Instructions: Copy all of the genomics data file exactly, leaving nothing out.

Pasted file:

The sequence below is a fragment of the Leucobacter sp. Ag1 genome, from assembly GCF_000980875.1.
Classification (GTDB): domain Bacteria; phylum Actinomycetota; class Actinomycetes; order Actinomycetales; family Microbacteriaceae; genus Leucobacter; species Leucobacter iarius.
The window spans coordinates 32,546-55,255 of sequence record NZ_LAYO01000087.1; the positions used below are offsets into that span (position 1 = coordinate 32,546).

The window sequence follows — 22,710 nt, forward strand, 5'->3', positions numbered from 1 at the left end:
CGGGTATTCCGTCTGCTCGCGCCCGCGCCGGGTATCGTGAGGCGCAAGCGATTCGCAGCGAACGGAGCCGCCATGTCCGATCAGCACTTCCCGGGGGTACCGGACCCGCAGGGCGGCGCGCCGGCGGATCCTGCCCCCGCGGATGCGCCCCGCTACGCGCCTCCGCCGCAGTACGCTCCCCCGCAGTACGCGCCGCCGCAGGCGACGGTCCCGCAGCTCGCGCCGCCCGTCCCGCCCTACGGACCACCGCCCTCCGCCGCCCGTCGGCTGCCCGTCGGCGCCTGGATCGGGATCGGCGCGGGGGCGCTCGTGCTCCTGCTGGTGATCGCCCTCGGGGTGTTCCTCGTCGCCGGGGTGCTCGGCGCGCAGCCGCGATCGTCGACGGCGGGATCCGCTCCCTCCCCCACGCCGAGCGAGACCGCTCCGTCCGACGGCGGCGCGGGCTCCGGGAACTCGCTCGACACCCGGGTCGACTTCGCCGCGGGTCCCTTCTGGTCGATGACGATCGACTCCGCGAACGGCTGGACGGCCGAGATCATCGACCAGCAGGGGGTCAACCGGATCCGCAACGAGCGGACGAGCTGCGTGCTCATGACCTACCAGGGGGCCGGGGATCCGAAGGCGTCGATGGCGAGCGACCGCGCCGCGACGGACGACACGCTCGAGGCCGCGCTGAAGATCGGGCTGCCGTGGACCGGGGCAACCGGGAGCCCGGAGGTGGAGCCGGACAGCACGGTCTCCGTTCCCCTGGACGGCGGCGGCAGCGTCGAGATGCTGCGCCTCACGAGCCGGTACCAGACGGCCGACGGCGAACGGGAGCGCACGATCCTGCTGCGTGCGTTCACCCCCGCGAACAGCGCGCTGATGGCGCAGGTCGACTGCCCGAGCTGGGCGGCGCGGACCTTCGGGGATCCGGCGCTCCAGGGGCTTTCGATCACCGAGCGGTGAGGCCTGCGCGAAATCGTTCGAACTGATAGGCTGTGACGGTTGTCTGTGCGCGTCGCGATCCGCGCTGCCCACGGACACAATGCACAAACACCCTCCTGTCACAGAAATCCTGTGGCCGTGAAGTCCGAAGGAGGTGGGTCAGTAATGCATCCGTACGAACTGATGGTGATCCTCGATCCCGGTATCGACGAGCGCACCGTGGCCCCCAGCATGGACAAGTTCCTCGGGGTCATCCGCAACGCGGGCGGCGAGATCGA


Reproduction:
The sequence below is a fragment of the Leucobacter sp. Ag1 genome, from assembly GCF_000980875.1.
Classification (GTDB): domain Bacteria; phylum Actinomycetota; class Actinomycetes; order Actinomycetales; family Microbacteriaceae; genus Leucobacter; species Leucobacter iarius.
The window spans coordinates 32,546-55,255 of sequence record NZ_LAYO01000087.1; the positions used below are offsets into that span (position 1 = coordinate 32,546).

The window sequence follows — 22,710 nt, forward strand, 5'->3', positions numbered from 1 at the left end:
CGGGTATTCCGTCTGCTCGCGCCCGCGCCGGGTATCGTGAGGCGCAAGCGATTCGCAGCGAACGGAGCCGCCATGTCCGATCAGCACTTCCCGGGGGTACCGGACCCGCAGGGCGGCGCGCCGGCGGATCCTGCCCCCGCGGATGCGCCCCGCTACGCGCCTCCGCCGCAGTACGCTCCCCCGCAGTACGCGCCGCCGCAGGCGACGGTCCCGCAGCTCGCGCCGCCCGTCCCGCCCTACGGACCACCGCCCTCCGCCGCCCGTCGGCTGCCCGTCGGCGCCTGGATCGGGATCGGCGCGGGGGCGCTCGTGCTCCTGCTGGTGATCGCCCTCGGGGTGTTCCTCGTCGCCGGGGTGCTCGGCGCGCAGCCGCGATCGTCGACGGCGGGATCCGCTCCCTCCCCCACGCCGAGCGAGACCGCTCCGTCCGACGGCGGCGCGGGCTCCGGGAACTCGCTCGACACCCGGGTCGACTTCGCCGCGGGTCCCTTCTGGTCGATGACGATCGACTCCGCGAACGGCTGGACGGCCGAGATCATCGACCAGCAGGGGGTCAACCGGATCCGCAACGAGCGGACGAGCTGCGTGCTCATGACCTACCAGGGGGCCGGGGATCCGAAGGCGTCGATGGCGAGCGACCGCGCCGCGACGGACGACACGCTCGAGGCCGCGCTGAAGATCGGGCTGCCGTGGACCGGGGCAACCGGGAGCCCGGAGGTGGAGCCGGACAGCACGGTCTCCGTTCCCCTGGACGGCGGCGGCAGCGTCGAGATGCTGCGCCTCACGAGCCGGTACCAGACGGCCGACGGCGAACGGGAGCGCACGATCCTGCTGCGTGCGTTCACCCCCGCGAACAGCGCGCTGATGGCGCAGGTCGACTGCCCGAGCTGGGCGGCGCGGACCTTCGGGGATCCGGCGCTCCAGGGGCTTTCGATCACCGAGCGGTGAGGCCTGCGCGAAATCGTTCGAACTGATAGGCTGTGACGGTTGTCTGTGCGCGTCGCGATCCGCGCTGCCCACGGACACAATGCACAAACACCCTCCTGTCACAGAAATCCTGTGGCCGTGAAGTCCGAAGGAGGTGGGTCAGTAATGCATCCGTACGAACTGATGGTGATCCTCGATCCCGGTATCGACGAGCGCACCGTGGCCCCCAGCATGGACAAGTTCCTCGGGGTCATCCGCAACGCGGGCGGCGAGATCGA